‘I’m just a Pokémon fan like any other’: The life of the UK’s top competitive Pokémon player

Meet Nicholas Anthony Pearce, a man who has dedicated his life to catching ’em all

We spoke to Nicholas Anthony Pearce, the UK’s number one Pokémon player about his passion for the game, the world championships and the Pokémon GO revolution. He gave us an insight into the ways in which the game as been affected by the modernisation of the game and whether the fame has got to his head.

How long have you been playing Pokémon?

“I’ve been playing casually since the franchise first came out but I started playing the trading card game competitively at the end of 2011.”

Do you get paid? If so, is it your only job?

“Not for playing, no. No one can really treat playing Pokémon as a full time job since the prize money isn’t really high enough. For the next competitive season they’re doing some restructuring to the prize support and increasing it by quite a lot, but even then, it’s not at the same as level as, say, competitive Poker (yet, that may change in the near future with all the public awareness surrounding Pokemon right now!).

“I was, however, asked by The Pokémon Company International to commentate the official live-stream for three of the national championships in Europe this year: UK, Germany and Italy, and I was compensated for that. Again though, it’s not a full time job as those three were one off occasions where I was invited to be part of the live-stream team. I don’t work for The Pokémon Company international. My full time job currently is on a two year graduate stream with a bank.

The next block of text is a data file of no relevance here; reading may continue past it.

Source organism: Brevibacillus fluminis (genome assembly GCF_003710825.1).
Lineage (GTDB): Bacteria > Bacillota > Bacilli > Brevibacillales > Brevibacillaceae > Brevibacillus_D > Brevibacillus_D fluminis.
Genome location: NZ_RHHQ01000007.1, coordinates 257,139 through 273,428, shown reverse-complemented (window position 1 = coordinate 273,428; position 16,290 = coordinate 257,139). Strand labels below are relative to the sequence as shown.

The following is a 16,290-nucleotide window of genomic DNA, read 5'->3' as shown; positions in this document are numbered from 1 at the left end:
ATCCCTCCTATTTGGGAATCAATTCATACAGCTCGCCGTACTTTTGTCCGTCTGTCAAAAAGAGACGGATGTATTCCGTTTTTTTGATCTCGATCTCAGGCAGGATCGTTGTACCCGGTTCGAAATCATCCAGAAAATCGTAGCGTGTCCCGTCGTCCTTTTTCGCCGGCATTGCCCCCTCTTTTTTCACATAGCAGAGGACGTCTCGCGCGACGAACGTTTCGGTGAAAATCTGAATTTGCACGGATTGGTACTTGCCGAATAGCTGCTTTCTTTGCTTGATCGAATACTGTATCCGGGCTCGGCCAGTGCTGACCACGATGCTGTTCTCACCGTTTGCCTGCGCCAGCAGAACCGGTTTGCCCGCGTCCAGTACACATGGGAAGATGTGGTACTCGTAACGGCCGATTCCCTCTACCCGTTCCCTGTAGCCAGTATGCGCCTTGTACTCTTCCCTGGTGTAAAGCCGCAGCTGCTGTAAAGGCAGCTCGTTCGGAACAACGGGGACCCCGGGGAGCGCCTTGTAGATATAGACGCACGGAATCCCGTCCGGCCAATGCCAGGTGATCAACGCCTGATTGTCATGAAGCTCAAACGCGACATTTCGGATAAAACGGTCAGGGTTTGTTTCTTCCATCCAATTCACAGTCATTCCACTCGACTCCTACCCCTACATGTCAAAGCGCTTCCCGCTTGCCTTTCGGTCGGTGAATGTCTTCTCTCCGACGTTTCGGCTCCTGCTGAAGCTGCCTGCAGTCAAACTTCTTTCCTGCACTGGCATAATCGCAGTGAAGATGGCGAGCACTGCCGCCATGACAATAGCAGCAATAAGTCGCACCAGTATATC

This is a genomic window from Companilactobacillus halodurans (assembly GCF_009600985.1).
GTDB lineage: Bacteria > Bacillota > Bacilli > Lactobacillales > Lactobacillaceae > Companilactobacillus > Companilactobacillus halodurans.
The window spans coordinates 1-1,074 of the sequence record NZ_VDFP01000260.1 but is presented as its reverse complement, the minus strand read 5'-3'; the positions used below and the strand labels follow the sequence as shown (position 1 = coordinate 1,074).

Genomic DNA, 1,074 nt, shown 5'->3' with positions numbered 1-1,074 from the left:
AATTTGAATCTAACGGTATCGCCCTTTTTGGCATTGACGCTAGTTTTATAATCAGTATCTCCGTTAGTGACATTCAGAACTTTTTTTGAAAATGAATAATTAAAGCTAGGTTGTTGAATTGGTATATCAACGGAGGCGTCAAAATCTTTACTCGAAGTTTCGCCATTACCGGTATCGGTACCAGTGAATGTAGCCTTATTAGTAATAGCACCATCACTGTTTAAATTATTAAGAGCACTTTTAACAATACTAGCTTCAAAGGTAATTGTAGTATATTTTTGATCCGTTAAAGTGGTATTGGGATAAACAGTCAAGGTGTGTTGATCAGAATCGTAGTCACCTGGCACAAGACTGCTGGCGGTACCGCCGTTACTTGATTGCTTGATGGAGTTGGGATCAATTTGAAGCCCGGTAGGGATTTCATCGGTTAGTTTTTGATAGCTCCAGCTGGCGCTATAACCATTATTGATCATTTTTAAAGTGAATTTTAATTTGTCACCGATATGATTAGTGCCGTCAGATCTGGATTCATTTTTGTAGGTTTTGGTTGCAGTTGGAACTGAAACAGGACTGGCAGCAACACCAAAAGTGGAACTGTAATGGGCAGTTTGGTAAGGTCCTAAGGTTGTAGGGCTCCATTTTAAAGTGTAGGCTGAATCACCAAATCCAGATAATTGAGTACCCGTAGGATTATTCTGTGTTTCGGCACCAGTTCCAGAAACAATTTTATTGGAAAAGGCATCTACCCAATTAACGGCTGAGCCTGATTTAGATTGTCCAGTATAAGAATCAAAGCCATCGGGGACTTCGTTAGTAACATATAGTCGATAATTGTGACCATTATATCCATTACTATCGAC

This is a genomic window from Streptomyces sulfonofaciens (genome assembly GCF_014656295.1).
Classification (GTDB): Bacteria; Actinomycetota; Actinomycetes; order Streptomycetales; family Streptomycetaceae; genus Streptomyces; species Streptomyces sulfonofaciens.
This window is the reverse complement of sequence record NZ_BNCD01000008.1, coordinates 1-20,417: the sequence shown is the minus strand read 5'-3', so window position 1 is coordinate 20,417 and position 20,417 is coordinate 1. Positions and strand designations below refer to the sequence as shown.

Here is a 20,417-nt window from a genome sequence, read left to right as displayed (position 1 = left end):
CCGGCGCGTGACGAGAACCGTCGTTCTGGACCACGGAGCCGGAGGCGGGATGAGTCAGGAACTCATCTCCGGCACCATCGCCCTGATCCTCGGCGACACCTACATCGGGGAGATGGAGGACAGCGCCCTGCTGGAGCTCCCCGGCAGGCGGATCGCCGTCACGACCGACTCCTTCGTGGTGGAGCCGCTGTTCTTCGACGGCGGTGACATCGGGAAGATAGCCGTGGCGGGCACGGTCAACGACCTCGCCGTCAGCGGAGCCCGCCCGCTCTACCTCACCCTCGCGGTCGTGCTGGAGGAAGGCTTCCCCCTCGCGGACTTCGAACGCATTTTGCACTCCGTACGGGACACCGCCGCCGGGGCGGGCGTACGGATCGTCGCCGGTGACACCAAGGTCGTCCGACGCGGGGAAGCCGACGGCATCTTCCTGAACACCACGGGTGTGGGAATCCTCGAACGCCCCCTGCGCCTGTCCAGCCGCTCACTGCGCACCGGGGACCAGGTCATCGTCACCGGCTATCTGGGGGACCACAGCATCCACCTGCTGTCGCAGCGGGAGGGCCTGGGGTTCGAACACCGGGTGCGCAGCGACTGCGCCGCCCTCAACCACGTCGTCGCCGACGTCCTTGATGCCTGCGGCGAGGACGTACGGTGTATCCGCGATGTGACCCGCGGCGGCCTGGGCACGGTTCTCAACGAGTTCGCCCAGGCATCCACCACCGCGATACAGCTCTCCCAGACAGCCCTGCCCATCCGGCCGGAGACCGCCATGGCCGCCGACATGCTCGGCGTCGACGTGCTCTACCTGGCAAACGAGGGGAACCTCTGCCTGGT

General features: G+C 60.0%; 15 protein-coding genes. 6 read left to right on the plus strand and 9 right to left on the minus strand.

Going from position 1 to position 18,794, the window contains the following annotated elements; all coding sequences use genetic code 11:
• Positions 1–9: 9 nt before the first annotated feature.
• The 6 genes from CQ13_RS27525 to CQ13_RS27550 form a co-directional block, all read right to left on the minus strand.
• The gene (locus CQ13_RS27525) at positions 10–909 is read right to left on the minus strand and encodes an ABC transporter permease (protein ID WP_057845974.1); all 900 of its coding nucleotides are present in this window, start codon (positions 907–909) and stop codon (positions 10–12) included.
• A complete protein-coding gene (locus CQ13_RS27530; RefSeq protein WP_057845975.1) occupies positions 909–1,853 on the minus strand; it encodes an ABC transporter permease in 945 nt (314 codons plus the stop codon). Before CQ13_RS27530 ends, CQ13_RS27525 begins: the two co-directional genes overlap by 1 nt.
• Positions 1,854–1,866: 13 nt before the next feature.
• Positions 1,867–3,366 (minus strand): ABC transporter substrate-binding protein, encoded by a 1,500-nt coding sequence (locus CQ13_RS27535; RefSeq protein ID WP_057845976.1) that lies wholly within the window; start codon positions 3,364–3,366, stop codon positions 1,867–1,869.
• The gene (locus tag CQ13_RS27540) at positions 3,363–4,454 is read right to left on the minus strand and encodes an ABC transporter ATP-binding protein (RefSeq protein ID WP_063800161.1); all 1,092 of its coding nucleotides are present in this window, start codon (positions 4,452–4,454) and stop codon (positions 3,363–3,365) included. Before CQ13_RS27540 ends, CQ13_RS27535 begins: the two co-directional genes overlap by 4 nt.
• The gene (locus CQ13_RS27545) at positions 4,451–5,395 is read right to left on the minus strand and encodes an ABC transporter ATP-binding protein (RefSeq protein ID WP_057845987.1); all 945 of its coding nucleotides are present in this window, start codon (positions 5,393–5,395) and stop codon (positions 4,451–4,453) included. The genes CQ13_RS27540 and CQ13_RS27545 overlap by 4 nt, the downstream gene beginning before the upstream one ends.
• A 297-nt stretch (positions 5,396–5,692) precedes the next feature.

Do you find that people ever recognise you in the street?

“I got recognised once at the May 2016 London MCM Expo for my commentary on the Pokémon live-streams but that was it, I’ve never been recognised in the street.”

Does it make it easier for you to pull because of your status? Do you generally get a lot of attention for it?

“In short, no and no! Though within the Pokémon fan community I’ve gotten more attention since doing the live-stream commentating and recently finishing 9th at the World championships, so that’s something I guess.”

Are you happy about the Pokémon Go revolution? Do you think it’s good for the game?

“It’s the best thing that’s happened to Pokémon since the original Pokémania back in 1998/1999 honestly. It’s been amazing seeing people reconnect with the franchise and seeing how much it’s grown. Pokémon Go especially has done wonders for even helping people overcome social anxiety issues etc. as well, which is something really special indeed.”

“Currently I’m still in San Francisco and here Pokémon Go is mental, you can’t even trip over without landing next to a Pokéstop and/or someone playing! I really hope that as more Pokémon Go updates are released, people continue to play it and see that there’s more cool Pokémon out there than just the original 151.”

Do you feel more famous now because Pokémon Go has made the whole game a lot more popular now?

“Definitely not, I’m just a Pokémon fan like any other.”